Technology Change

Disruptive Technology, Automation Force Change in Workers’ Skills: McKinsey

Changes in global demand for different types of workforce skills, caused by the rapid growth of technology, will require business organizations to provide training programs to employees.

McKinsey Global Institute (MGI), a think-tank of consulting firm McKinsey & Co., projects that by 2030, demand for technological expertise will increase by even 55 percent, while for social and emotional skills, needed in leadership and management, will rise by 24 percent. Demand for higher cognitive skills such as creativity, critical thinking, decision making and complex information processing will rise moderately, by 8 percent.

According to McKinsey, some 800 million workers worldwide, or one-fifth of the global workforce, will lose their jobs to artificial intelligence.

“Preparing for and managing the growing shifts in demand for different types of workforce skills represents one of the biggest challenges of the next decade. Our research highlights the big increase in demand for tech and social skills that are currently in quite short supply and an oversupply of skills that may be less needed in the future, including physical and manual skills,” MGI director Jacques Bughin said in a statement last week.

Demand for basic cognitive skills, like simple data input and processing, will drop by 15 percent, while demand for manual and physical skills will decrease by 14 percent.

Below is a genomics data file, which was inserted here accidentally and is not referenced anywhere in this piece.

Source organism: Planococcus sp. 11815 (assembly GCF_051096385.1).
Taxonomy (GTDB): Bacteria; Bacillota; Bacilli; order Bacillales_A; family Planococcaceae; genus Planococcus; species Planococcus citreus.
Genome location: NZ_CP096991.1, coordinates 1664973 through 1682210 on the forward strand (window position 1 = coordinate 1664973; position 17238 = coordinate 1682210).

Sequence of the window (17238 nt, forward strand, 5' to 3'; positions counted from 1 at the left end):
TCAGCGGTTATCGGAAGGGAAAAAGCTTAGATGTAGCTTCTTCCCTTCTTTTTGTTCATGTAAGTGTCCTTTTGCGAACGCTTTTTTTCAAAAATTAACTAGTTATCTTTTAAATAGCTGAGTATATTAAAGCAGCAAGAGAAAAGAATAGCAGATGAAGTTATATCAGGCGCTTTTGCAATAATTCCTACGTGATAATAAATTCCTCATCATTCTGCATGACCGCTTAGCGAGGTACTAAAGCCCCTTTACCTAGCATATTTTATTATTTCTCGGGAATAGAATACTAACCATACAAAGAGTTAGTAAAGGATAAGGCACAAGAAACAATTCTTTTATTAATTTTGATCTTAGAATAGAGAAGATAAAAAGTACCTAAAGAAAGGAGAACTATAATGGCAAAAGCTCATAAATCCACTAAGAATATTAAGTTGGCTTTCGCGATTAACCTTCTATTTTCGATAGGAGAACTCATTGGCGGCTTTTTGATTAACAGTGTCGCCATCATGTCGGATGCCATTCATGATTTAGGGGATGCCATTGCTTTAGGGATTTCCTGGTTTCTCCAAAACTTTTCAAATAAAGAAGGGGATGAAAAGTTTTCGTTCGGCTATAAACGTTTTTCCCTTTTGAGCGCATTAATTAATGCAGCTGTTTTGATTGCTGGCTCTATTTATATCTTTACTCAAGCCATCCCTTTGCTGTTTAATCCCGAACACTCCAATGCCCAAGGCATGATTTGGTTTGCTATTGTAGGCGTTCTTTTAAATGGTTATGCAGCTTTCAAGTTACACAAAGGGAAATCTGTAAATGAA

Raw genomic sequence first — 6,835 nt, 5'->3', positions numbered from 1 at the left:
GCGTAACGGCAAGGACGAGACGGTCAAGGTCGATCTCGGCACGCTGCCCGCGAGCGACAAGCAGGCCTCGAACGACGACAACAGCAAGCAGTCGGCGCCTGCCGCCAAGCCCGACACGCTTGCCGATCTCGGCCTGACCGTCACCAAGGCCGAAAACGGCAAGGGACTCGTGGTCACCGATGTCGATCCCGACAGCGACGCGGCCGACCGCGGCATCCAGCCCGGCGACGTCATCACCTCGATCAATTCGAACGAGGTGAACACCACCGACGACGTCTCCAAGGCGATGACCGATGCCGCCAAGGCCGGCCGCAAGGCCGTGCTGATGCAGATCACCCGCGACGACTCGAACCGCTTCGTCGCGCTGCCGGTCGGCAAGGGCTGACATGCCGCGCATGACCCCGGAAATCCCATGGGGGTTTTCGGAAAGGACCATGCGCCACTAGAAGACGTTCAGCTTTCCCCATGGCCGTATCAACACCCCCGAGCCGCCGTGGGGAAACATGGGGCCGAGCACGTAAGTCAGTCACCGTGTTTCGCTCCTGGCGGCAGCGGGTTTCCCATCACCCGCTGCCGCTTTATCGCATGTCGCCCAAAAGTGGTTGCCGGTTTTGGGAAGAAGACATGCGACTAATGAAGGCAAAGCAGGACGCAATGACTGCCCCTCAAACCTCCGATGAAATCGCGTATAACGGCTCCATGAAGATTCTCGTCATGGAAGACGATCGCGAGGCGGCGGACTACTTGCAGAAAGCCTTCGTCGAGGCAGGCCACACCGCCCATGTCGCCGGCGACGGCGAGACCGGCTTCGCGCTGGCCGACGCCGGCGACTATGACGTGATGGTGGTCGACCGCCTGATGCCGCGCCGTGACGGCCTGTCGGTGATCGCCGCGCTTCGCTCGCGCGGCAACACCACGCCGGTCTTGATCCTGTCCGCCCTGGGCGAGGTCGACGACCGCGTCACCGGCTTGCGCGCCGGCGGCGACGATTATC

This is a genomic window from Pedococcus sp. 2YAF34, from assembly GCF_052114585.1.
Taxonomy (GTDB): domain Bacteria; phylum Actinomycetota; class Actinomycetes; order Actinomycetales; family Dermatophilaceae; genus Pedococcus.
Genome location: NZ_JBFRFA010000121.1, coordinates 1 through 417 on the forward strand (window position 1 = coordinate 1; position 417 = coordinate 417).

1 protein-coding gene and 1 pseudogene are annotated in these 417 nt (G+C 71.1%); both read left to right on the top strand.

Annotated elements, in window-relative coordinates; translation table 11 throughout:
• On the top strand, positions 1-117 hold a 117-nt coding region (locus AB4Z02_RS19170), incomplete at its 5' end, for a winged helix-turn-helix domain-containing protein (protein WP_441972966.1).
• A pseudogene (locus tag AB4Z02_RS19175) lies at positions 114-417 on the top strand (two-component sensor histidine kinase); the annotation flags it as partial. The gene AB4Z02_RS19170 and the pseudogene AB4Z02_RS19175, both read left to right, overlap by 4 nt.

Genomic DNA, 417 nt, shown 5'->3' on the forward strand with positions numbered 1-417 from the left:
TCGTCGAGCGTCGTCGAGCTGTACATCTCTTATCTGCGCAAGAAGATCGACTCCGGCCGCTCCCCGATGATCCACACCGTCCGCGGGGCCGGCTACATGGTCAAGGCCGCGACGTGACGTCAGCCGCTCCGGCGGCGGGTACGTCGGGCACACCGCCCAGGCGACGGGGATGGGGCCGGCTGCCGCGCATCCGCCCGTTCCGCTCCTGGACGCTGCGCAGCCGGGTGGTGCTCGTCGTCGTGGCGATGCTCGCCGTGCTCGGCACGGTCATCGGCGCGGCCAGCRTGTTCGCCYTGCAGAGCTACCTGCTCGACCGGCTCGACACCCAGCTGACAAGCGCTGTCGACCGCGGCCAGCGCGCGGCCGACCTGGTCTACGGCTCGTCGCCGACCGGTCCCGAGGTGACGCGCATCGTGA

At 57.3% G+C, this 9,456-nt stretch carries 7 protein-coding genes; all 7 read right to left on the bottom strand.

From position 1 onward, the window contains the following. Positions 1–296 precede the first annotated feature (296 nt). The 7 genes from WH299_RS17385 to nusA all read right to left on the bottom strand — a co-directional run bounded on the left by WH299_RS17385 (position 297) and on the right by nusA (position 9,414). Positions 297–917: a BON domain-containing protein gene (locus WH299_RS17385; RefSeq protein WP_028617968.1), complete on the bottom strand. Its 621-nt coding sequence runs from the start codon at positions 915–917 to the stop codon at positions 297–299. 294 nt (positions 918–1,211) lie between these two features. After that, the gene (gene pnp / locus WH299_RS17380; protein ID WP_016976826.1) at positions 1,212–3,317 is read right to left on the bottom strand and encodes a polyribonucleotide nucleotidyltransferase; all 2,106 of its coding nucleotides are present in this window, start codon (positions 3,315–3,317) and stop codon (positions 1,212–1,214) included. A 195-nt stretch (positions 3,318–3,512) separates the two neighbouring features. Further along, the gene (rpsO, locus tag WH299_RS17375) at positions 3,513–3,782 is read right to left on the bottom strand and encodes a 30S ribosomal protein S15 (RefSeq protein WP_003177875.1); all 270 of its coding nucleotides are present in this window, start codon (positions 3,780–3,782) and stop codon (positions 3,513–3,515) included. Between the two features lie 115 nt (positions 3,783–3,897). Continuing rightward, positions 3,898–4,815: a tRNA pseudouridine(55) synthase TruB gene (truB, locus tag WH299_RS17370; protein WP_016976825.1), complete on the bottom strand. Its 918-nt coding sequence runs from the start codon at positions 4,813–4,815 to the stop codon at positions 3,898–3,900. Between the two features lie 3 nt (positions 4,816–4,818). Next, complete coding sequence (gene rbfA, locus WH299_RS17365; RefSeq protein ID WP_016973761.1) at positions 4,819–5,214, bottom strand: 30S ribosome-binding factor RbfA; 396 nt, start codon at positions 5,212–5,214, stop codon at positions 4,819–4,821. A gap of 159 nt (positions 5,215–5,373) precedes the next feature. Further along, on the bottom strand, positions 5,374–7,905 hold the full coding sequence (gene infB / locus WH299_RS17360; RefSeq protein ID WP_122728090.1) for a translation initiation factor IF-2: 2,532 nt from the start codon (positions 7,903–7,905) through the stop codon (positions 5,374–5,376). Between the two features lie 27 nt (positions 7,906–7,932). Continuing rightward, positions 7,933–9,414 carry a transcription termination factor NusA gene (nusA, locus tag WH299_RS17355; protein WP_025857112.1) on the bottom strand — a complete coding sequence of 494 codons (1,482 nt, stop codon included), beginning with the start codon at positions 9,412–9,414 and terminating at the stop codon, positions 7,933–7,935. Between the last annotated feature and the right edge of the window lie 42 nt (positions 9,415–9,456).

According to a similar study by the Asian Development Bank, though technology has changed certain job tasks, it actually contributes to higher and faster economic growth, as automation will create higher demand for more goods and services, which in turn will create more new jobs to replace obsolete ones.

Using data from 12 countries in Asia from 2005 to 2015, ADB estimated that 66 percent of jobs in the region, or 101 million jobs per year, were lost to automation. Among the most vulnerable are those in the manufacturing industry.

After analyzing data in 12 Asian countries from 2005 to 2015, ADB estimated that 66 percent of jobs in the region, or 101 million jobs per year, had lost to automation. However, there was an 88 percent increase in employment over the period, or 134 million jobs per year, well offsetting the jobs lost to automation.

The MGI and ADB reports are unanimous in their conclusions that working culture, training programs and organization structures must be redesigned.

“Companies will take the lead in building their own future workforce, but all stakeholders — educators, foundations, industry associations, organized labor and of course policy makers — will have a role to play,” MGI partner Susan Lund said in the statement.

“In our research, we identify a range of approaches and discuss the experience of some companies which are already engaging in large-scale workforce retraining,” she said.

MGI suggests that companies and business leaders will have to decide in the coming years whether to pursue training using in-house resources or to partner with educational institutions that will provide external learning opportunities for employees.


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